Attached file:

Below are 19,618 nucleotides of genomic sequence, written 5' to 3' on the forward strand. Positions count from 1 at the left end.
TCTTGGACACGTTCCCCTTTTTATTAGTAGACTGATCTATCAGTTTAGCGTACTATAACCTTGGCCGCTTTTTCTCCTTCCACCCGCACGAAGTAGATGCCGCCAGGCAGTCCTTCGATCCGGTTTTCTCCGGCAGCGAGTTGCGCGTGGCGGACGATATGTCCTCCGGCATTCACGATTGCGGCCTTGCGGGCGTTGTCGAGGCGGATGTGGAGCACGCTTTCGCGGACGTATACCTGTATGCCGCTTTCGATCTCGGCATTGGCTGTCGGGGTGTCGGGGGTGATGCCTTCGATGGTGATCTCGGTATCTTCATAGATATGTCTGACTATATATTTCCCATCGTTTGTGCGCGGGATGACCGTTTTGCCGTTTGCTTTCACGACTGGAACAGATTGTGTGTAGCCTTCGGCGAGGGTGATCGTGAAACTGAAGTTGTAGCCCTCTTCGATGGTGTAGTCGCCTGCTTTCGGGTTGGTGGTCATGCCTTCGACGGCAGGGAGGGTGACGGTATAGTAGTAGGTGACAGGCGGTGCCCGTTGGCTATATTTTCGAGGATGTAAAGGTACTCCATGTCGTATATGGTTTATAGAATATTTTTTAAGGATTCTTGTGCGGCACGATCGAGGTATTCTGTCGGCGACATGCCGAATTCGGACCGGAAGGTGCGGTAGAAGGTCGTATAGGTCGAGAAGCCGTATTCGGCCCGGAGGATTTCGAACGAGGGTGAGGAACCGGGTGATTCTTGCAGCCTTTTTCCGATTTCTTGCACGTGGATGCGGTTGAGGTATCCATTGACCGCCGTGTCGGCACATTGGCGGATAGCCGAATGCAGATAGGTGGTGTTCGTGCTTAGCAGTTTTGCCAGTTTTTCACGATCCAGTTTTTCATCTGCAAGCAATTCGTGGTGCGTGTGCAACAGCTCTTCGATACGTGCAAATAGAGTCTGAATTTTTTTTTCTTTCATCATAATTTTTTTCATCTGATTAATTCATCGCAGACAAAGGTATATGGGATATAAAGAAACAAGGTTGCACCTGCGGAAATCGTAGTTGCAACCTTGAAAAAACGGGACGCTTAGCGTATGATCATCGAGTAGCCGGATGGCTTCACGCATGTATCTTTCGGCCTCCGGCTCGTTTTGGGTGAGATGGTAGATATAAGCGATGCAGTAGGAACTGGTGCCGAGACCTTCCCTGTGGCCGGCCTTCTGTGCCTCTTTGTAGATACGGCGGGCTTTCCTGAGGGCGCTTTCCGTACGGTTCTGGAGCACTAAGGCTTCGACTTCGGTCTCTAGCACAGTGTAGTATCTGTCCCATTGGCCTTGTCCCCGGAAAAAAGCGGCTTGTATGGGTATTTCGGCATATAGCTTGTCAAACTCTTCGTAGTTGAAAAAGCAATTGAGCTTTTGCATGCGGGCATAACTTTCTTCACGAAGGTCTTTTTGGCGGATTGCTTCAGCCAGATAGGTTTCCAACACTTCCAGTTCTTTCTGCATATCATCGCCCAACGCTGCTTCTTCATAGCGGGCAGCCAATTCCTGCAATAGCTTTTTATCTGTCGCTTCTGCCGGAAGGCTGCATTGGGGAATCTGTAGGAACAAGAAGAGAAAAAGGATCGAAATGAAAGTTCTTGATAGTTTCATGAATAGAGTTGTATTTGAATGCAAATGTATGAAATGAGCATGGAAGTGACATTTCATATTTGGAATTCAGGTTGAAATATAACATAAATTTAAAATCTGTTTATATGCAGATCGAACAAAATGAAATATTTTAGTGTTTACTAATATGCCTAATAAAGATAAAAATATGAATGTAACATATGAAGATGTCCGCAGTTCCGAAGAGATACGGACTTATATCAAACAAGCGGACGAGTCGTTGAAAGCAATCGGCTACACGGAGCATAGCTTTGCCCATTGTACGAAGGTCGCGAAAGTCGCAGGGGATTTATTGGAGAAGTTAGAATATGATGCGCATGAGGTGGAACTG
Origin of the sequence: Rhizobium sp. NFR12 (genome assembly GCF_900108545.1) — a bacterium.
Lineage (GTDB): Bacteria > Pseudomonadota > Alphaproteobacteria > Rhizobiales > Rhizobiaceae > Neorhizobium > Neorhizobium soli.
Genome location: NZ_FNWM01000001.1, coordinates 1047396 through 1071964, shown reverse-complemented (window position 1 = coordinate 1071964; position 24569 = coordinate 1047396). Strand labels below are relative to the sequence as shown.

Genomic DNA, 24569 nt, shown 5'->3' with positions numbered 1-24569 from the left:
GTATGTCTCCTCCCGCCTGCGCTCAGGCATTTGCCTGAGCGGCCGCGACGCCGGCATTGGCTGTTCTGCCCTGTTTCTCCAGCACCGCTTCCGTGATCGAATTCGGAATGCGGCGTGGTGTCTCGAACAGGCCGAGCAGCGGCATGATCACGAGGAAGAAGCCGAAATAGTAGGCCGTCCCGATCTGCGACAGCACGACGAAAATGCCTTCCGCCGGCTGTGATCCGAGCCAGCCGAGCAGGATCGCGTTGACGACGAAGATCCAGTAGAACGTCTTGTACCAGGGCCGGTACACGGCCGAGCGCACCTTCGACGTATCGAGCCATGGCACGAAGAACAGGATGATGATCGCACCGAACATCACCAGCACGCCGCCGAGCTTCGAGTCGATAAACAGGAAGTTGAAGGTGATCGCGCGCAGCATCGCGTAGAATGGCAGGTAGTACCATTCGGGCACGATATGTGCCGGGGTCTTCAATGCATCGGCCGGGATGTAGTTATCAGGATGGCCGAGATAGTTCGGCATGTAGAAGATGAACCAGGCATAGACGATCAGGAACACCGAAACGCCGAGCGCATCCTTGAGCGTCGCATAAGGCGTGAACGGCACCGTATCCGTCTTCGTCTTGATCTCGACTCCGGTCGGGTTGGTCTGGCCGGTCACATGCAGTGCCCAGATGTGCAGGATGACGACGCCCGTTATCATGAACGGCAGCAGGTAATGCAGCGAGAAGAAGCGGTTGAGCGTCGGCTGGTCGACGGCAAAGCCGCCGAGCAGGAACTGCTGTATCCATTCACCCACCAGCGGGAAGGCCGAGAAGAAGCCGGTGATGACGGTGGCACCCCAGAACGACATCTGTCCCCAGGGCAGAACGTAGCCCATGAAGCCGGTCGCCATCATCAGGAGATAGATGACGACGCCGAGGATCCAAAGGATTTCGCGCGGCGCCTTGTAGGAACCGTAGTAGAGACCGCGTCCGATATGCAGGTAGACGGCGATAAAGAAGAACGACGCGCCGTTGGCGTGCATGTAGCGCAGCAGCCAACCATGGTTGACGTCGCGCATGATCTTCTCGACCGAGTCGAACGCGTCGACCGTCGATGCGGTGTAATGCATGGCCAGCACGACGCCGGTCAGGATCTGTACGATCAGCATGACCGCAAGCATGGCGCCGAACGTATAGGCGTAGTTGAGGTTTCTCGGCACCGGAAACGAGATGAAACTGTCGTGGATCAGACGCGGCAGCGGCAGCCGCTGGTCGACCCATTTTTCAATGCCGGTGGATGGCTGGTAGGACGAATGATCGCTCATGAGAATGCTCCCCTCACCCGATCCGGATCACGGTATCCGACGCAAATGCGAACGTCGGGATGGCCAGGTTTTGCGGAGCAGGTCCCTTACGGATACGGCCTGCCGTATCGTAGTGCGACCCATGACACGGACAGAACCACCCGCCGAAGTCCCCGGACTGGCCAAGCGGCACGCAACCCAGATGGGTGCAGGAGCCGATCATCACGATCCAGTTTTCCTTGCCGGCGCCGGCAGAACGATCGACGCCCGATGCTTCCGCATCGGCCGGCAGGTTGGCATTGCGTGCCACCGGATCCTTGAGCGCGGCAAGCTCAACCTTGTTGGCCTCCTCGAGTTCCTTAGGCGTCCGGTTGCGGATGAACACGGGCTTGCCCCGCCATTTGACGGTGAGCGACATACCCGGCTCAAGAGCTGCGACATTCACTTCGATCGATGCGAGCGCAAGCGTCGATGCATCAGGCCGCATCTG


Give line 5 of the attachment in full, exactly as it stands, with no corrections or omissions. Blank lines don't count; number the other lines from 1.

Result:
Genome location: NZ_FNWM01000001.1, coordinates 1047396 through 1071964, shown reverse-complemented (window position 1 = coordinate 1071964; position 24569 = coordinate 1047396). Strand labels below are relative to the sequence as shown.